I got an Actiontec MoCA 2.0 Ethernet to Coax Adapter from Amazon and plugged that in to my coax splitter, and the ethernet into my internal network. I then unplugged the coax from the FiOS router. I tested the cable box and verified the guide and on demand were not working. I restarted the cable box and it received a DHCP address on my internal network. Everything seemed to be working as normal. The guide, and on demand were working as expected. I don't have a DVR so could not test that. Next, I released my IP address in the FiOS router and shut it down. I removed the ethernet cable from the WAN port on my FiOS router and plugged it into my internal router's ethernet port. I changed the mac address on my router to match the FiOS router's mac address and enabled DHCP. I received an address immediately and everything worked as expected. The FiOS mobile app works as expected as well. I have phone service, which also works.

I tried briefly to get a DHCP address without spoofing the mac address and it didn't seem to work. As soon as I updated the mac address and re-enabled DHCP it picked right up. So I think this is a necessary step.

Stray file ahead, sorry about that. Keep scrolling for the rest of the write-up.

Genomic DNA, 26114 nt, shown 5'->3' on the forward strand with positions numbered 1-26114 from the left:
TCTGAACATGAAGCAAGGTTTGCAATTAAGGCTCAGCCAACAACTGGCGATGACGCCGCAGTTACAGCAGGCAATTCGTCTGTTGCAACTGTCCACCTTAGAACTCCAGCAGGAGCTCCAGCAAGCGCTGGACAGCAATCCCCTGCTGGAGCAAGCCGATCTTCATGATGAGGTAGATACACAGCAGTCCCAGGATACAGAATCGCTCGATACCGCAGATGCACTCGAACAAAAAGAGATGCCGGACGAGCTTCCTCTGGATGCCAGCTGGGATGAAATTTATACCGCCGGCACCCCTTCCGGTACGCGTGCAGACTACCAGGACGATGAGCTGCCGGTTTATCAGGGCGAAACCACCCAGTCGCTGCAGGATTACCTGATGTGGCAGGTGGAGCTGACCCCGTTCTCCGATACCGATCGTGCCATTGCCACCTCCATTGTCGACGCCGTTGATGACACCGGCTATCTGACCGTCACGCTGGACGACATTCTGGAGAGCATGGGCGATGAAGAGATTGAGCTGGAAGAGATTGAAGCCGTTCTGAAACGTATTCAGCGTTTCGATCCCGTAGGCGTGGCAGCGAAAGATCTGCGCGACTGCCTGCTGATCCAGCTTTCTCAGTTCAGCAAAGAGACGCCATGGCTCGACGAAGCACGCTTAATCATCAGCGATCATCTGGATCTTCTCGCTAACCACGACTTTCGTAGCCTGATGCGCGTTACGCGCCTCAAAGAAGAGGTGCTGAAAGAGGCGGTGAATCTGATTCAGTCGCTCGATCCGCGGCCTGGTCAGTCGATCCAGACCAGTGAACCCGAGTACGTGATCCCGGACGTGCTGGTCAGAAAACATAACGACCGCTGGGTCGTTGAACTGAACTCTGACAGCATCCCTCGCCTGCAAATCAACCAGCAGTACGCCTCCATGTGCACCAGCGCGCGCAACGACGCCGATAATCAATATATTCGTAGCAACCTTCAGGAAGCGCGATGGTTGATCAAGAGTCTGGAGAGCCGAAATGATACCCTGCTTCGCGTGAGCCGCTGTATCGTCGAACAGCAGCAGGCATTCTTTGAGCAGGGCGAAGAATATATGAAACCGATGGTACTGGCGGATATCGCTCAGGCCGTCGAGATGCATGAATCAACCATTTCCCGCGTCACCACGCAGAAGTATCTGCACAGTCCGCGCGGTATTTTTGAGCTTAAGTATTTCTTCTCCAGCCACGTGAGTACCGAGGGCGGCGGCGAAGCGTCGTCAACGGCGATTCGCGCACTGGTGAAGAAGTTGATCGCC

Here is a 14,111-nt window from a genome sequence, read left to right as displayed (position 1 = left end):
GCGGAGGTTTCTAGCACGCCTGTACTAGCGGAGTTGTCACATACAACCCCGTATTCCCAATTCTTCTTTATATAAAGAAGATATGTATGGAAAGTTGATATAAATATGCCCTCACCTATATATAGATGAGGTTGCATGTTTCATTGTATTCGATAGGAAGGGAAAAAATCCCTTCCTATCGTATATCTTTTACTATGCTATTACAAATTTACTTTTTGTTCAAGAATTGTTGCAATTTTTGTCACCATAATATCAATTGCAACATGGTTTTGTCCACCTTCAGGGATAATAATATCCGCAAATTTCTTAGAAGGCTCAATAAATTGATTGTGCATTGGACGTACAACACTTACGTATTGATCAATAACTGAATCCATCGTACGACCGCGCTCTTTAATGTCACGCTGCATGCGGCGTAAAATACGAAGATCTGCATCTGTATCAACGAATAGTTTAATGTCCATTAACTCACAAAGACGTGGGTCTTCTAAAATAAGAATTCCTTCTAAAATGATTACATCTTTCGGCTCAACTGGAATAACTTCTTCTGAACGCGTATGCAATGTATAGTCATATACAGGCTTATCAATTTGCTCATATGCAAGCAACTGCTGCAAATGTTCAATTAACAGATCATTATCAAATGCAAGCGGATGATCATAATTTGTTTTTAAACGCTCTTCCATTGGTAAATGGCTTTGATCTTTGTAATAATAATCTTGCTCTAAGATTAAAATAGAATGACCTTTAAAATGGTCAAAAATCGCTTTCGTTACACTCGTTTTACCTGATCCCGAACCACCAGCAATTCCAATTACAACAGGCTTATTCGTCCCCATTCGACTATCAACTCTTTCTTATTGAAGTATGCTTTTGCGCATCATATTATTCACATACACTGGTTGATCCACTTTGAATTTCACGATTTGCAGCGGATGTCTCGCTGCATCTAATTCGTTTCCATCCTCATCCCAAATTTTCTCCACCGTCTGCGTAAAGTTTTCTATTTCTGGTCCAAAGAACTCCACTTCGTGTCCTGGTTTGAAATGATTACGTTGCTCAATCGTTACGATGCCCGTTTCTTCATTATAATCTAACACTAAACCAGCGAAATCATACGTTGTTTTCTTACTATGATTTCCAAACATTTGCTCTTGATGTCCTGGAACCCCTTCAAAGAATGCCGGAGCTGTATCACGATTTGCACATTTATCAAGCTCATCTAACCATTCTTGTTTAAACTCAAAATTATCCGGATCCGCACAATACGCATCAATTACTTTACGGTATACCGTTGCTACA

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I lied... you don't need to spoof the mac address
by malkolmx / December 14, 2016 8:31 PM PST

I guess I didn't test it enough. If you don't spoof the mac address of the FiOS router, you can get a DHCP address. It won't be the same one, but it seems to work anyways. If I spoof the mac address and restart the DHCP client I get my previous address again. Not really a big deal if you can update your DNS, if you're into that sort of thing.

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Are you able to return the Fios router back to Verizon?
by Jaychu8888 / June 20, 2017 4:14 PM PDT

Great post! I would like to try this out but I'm currently renting the Fios router and if I clone the MAC Address and return the router back to Verizon will my services (TV Guide/VOD/Mobile App) still continue to work? Thanks.

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Want to the same but with Tivo
by Gcrewss / December 21, 2016 2:19 PM PST

Great article, I'd love to the same thing, only difference is I dumped all my Verizon boxes and switched to a TiVo DVR with Verizon cable card inside and two TiVo minis. Would I even need to bother with a Moca bridge if the TiVo get all their guide data from the internet? Is anyone running a similar setup and tried this?

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Me too....